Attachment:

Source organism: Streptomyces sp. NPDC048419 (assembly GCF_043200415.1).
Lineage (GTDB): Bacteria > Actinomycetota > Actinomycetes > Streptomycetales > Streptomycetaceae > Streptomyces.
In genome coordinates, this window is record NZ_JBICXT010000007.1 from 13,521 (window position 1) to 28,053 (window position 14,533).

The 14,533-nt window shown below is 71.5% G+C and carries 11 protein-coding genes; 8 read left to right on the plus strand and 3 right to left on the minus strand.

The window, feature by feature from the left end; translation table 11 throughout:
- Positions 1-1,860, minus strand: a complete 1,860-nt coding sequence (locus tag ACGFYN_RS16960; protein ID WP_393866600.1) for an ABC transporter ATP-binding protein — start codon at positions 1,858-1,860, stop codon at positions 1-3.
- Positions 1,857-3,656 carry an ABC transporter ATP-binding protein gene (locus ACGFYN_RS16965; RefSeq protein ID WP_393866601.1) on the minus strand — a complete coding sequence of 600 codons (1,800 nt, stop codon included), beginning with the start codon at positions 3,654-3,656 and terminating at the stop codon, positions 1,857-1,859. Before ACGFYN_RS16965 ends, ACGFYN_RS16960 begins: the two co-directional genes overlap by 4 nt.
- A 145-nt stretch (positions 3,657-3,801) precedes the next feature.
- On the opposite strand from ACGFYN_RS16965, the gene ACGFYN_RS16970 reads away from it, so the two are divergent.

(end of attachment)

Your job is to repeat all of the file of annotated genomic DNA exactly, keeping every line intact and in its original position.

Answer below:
Source organism: Streptomyces sp. NPDC048419 (assembly GCF_043200415.1).
Lineage (GTDB): Bacteria > Actinomycetota > Actinomycetes > Streptomycetales > Streptomycetaceae > Streptomyces.
In genome coordinates, this window is record NZ_JBICXT010000007.1 from 13,521 (window position 1) to 28,053 (window position 14,533).

The 14,533-nt window shown below is 71.5% G+C and carries 11 protein-coding genes; 8 read left to right on the plus strand and 3 right to left on the minus strand.

The window, feature by feature from the left end; translation table 11 throughout:
- Positions 1-1,860, minus strand: a complete 1,860-nt coding sequence (locus tag ACGFYN_RS16960; protein ID WP_393866600.1) for an ABC transporter ATP-binding protein — start codon at positions 1,858-1,860, stop codon at positions 1-3.
- Positions 1,857-3,656 carry an ABC transporter ATP-binding protein gene (locus ACGFYN_RS16965; RefSeq protein ID WP_393866601.1) on the minus strand — a complete coding sequence of 600 codons (1,800 nt, stop codon included), beginning with the start codon at positions 3,654-3,656 and terminating at the stop codon, positions 1,857-1,859. Before ACGFYN_RS16965 ends, ACGFYN_RS16960 begins: the two co-directional genes overlap by 4 nt.
- A 145-nt stretch (positions 3,657-3,801) precedes the next feature.
- On the opposite strand from ACGFYN_RS16965, the gene ACGFYN_RS16970 reads away from it, so the two are divergent.